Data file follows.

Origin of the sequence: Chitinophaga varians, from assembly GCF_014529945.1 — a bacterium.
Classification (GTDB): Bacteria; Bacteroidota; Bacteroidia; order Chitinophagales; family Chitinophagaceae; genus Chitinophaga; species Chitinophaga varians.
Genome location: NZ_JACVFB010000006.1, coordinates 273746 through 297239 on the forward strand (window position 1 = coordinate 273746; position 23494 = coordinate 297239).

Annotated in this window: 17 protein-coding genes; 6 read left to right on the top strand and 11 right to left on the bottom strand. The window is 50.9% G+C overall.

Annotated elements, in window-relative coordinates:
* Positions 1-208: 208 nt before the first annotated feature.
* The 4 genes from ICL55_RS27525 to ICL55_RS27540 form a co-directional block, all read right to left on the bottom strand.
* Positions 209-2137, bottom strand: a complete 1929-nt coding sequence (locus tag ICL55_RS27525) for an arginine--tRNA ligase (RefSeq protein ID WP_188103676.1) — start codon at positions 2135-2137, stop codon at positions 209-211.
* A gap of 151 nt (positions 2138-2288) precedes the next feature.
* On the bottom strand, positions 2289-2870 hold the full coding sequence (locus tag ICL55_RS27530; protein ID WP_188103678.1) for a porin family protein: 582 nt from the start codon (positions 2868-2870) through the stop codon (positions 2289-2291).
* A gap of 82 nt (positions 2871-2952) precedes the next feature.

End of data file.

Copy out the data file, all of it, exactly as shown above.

Origin of the sequence: Chitinophaga varians, from assembly GCF_014529945.1 — a bacterium.
Classification (GTDB): Bacteria; Bacteroidota; Bacteroidia; order Chitinophagales; family Chitinophagaceae; genus Chitinophaga; species Chitinophaga varians.
Genome location: NZ_JACVFB010000006.1, coordinates 273746 through 297239 on the forward strand (window position 1 = coordinate 273746; position 23494 = coordinate 297239).

Annotated in this window: 17 protein-coding genes; 6 read left to right on the top strand and 11 right to left on the bottom strand. The window is 50.9% G+C overall.

Annotated elements, in window-relative coordinates:
* Positions 1-208: 208 nt before the first annotated feature.
* The 4 genes from ICL55_RS27525 to ICL55_RS27540 form a co-directional block, all read right to left on the bottom strand.
* Positions 209-2137, bottom strand: a complete 1929-nt coding sequence (locus tag ICL55_RS27525) for an arginine--tRNA ligase (RefSeq protein ID WP_188103676.1) — start codon at positions 2135-2137, stop codon at positions 209-211.
* A gap of 151 nt (positions 2138-2288) precedes the next feature.
* On the bottom strand, positions 2289-2870 hold the full coding sequence (locus tag ICL55_RS27530; protein ID WP_188103678.1) for a porin family protein: 582 nt from the start codon (positions 2868-2870) through the stop codon (positions 2289-2291).
* A gap of 82 nt (positions 2871-2952) precedes the next feature.